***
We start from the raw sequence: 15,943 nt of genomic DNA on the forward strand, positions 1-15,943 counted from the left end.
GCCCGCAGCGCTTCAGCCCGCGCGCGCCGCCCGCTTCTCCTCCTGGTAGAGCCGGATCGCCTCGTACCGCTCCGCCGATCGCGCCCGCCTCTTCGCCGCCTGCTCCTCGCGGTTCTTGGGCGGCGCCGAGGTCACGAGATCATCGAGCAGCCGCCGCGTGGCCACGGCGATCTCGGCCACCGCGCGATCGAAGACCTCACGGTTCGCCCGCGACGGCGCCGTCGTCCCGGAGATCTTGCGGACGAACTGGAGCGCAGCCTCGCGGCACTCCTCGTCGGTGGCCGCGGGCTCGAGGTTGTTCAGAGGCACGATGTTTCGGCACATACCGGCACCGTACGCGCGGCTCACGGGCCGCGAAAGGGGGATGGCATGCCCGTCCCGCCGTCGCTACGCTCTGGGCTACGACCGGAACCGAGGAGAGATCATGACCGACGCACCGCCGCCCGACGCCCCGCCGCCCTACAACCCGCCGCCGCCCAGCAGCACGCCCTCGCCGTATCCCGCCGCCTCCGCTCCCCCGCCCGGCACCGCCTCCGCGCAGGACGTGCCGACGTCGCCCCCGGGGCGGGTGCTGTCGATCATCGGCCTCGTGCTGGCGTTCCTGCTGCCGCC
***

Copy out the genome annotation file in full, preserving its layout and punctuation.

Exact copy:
We start from the raw sequence: 15,943 nt of genomic DNA on the forward strand, positions 1-15,943 counted from the left end.
GCCCGCAGCGCTTCAGCCCGCGCGCGCCGCCCGCTTCTCCTCCTGGTAGAGCCGGATCGCCTCGTACCGCTCCGCCGATCGCGCCCGCCTCTTCGCCGCCTGCTCCTCGCGGTTCTTGGGCGGCGCCGAGGTCACGAGATCATCGAGCAGCCGCCGCGTGGCCACGGCGATCTCGGCCACCGCGCGATCGAAGACCTCACGGTTCGCCCGCGACGGCGCCGTCGTCCCGGAGATCTTGCGGACGAACTGGAGCGCAGCCTCGCGGCACTCCTCGTCGGTGGCCGCGGGCTCGAGGTTGTTCAGAGGCACGATGTTTCGGCACATACCGGCACCGTACGCGCGGCTCACGGGCCGCGAAAGGGGGATGGCATGCCCGTCCCGCCGTCGCTACGCTCTGGGCTACGACCGGAACCGAGGAGAGATCATGACCGACGCACCGCCGCCCGACGCCCCGCCGCCCTACAACCCGCCGCCGCCCAGCAGCACGCCCTCGCCGTATCCCGCCGCCTCCGCTCCCCCGCCCGGCACCGCCTCCGCGCAGGACGTGCCGACGTCGCCCCCGGGGCGGGTGCTGTCGATCATCGGCCTCGTGCTGGCGTTCCTGCTGCCGCC